Will's Windows Security Baseline

June 28, 2014 - You Tell Me: Is It Worth $100?

Let's keep this short and sweet. Now that XP has no extended (security) support in place for XP, the best you can do is put together a suite of third-party products that will form at least a partial barrier. I describe my choices below, and let me make clear that you need all of them. It's not a menu.

First, though, here's a quick review of the steps you need to take in XP for maximum protection.

  • Run Windows Update to make sure you have all applicable XP updates. Even though no new updates will arrive, older ones are still there.
  • Turn on Windows Firewall.
  • When using the PC, log in using a user account without administrative privileges. Use admin rights only when absolutely necessary.
  • Turn on email junk filtering if you are using an email client like Outlook or Thunderbird.
  • Use the features of Outlook or Thunderbird to mark junk so that those programs can do a better job of automatically detecting it.
  • If you get email without a subject line, ignore it.
  • Don't open email attachments unless you know, with as much certainty as possible, that the sender is trusted.
  • Don't click links in emails unless the sender is trusted. Even then, use your common sense.
  • Take your time, be patient, with email. Bad emails are the quickest way to get in trouble and the effects can be very bad, so an extra second to examine each email carefully could save you days of recovery.
  • When in doubt, hesitate, then hesitate again!

Oh, there is one other option. Move up to Windows 7 or 8. (Sorry, I had to say it. See my caveat below.)

I recommend a suite of three paid products and one free product to protect XP. All these products continue to support XP, which you can confirm on their respective sites. The suite will cost $70 to $100 per PC, depending upon how many PCs you need to protect.

ESET NOD32 Antivirus  - $40

NOD32 is a powerful and fast AV program. I have direct and long experience with the program and have recommended it to many clients over the years. The only reason I don't recommend it more is that Microsoft Security Essentials is very good and free. But now that MSE is no longer active for XP, ESET is the company I recommend.

One reason I liked MSE was that it was very respectful of its user. It got less in the way and consumed far fewer resources than products like AVG and Norton/Symantec. When running scans manually it took longer, but scanning overnight solved that problem. NOD32 is the fastest AV scanner with which I'm familiar, making it an excellent replacement for MSE.

If you need to protect multiple PCs and buy licenses at the same time, you can get the cost down to $20 per PC.

Malwarebytes Anti-malware - $25/year, 3 PCs

The Malwarebytes software has been around for a long time and I consider it the best anti-malware program around. I have used the free scanner for many years and it has helped me salvage innumerable catastrophes.

So why the $25 if I say it's free? Because for XP, I recommend the Premium version. The free scanner is manual; you run it when you suspect you already have a problem. The paid scanner is real-time and can thus detect possible threats before they gain a foothold. The Premium version does a lot more than just malware; see the site for details.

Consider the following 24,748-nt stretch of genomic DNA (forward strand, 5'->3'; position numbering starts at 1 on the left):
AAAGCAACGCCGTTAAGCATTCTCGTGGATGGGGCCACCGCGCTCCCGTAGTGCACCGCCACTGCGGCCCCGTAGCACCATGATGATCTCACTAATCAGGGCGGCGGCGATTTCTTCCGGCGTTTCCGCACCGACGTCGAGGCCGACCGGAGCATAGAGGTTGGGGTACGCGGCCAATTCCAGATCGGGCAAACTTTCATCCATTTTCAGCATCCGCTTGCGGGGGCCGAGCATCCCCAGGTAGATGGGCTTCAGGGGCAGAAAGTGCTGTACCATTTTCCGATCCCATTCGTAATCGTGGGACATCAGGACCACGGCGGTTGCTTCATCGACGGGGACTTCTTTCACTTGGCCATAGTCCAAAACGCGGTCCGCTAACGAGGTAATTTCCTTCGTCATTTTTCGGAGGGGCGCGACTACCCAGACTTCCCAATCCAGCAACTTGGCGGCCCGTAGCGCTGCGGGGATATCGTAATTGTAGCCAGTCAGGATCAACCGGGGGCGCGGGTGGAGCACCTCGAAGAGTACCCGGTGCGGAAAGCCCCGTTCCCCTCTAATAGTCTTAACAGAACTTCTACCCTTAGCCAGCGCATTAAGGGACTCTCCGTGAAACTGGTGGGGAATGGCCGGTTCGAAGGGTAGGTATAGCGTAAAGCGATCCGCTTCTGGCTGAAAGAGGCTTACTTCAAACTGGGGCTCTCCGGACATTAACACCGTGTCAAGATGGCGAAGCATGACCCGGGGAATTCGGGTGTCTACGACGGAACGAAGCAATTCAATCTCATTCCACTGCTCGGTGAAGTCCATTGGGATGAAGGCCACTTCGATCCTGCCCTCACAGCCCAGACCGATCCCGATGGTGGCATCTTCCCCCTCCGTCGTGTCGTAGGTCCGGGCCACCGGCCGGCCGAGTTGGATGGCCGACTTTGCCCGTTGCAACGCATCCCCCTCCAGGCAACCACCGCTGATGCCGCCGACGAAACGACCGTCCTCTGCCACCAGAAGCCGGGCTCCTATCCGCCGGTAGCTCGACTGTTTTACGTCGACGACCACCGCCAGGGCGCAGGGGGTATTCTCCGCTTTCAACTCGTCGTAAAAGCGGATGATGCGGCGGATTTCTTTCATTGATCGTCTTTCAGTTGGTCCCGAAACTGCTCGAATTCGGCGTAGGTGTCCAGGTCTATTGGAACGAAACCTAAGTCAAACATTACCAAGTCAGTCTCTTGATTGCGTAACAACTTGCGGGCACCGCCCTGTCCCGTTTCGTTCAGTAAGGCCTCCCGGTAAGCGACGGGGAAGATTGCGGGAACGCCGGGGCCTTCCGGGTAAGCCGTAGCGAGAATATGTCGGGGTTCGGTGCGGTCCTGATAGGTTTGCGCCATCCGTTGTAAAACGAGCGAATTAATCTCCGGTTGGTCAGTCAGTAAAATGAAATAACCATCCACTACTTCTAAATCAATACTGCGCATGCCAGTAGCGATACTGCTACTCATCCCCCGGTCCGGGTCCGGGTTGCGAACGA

WinPatrol Plus - $25/PC/Lifetime

WinPatrol Plus is probably the best bargain in security software on the planet. It's been around for over 15 years and I've been using it for almost the entire time. Your one-time payment of $25 gives you a few additional features and access to an online database, but that's not why you should pay. You should pay to support the product because it does what no other product does and it represents an excellent, last line of defense.

Scotty, WinPatrol's mascot, watches Windows in real time looking for configuration changes of any kind. When it sees one, it pops up a warning and allows you to reject the change if you consider it suspect. The Plus version lets you look into WinPatrol's database to learn more about the change that is being made, giving you a leg up - so many products just tell you "don't do it" without explaining what it is or why.

Now this may seem like Windows UAC (User Account Control) that so many pundits complained about with Windows Vista. Yes, it's similar. But so what? Do you want protection or not?

Mozilla Firefox - Free

The newest versions of Microsoft's Internet Explorer do not work in older versions of Windows. I'd like to see Microsoft improve this situation, but IE has strong ties to the OS and I can understand Microsoft's position. Because IE 8 is no longer supported and is the latest version available for XP, you need a replacement.

I recommend Firefox. I do not recommend, nor trust, Chrome. (Google the company is pretty low on my trust radar.)

Other Versions of Windows

This security baseline is not limited to Windows XP. I recommend Malwarebytes Premium and WinPatrol for any version of Windows. The only difference in my baseline is that I recommend MSE for antivirus in Windows Vista and later. But that's a matter of choice; as long as you have some AV product, you're good.

I also continue to recommend IE 11 or later. These days I consider Internet Explorer the best Web browser, period.

Caveat Emptor

Let me emphasize, again, that my security baseline for XP provides a "bubble" around XP. It can't always fix, nor protect against, exploits that are discovered in XP (you know, the ones that Microsoft isn't fixing any longer). All this suite can do it up the ante a little bit by making your protection a little more proactive.

Use my security baseline if you must continue to XP, but by all means work diligently to abandon XP. If you choose to stick with XP, take security more seriously than you ever have before.